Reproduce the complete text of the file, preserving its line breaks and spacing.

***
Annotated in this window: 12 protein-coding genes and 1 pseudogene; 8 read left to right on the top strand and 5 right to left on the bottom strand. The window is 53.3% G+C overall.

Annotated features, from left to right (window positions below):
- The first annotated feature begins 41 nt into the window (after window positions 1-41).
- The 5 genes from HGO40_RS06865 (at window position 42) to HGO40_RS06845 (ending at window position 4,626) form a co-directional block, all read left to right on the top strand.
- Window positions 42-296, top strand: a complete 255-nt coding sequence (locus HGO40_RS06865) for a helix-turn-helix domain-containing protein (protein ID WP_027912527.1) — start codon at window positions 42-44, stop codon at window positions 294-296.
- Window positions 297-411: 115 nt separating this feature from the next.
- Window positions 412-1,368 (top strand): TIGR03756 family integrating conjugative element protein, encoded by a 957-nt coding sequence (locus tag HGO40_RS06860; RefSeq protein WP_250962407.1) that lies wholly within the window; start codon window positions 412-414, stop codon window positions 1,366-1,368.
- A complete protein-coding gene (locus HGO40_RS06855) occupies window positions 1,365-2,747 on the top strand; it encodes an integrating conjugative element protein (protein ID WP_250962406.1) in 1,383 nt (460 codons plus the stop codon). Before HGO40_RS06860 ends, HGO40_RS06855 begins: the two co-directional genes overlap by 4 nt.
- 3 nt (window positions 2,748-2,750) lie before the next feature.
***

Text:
Annotated in this window: 12 protein-coding genes and 1 pseudogene; 8 read left to right on the top strand and 5 right to left on the bottom strand. The window is 53.3% G+C overall.

Annotated features, from left to right (window positions below):
- The first annotated feature begins 41 nt into the window (after window positions 1-41).
- The 5 genes from HGO40_RS06865 (at window position 42) to HGO40_RS06845 (ending at window position 4,626) form a co-directional block, all read left to right on the top strand.
- Window positions 42-296, top strand: a complete 255-nt coding sequence (locus HGO40_RS06865) for a helix-turn-helix domain-containing protein (protein ID WP_027912527.1) — start codon at window positions 42-44, stop codon at window positions 294-296.
- Window positions 297-411: 115 nt separating this feature from the next.
- Window positions 412-1,368 (top strand): TIGR03756 family integrating conjugative element protein, encoded by a 957-nt coding sequence (locus tag HGO40_RS06860; RefSeq protein WP_250962407.1) that lies wholly within the window; start codon window positions 412-414, stop codon window positions 1,366-1,368.
- A complete protein-coding gene (locus HGO40_RS06855) occupies window positions 1,365-2,747 on the top strand; it encodes an integrating conjugative element protein (protein ID WP_250962406.1) in 1,383 nt (460 codons plus the stop codon). Before HGO40_RS06860 ends, HGO40_RS06855 begins: the two co-directional genes overlap by 4 nt.
- 3 nt (window positions 2,748-2,750) lie before the next feature.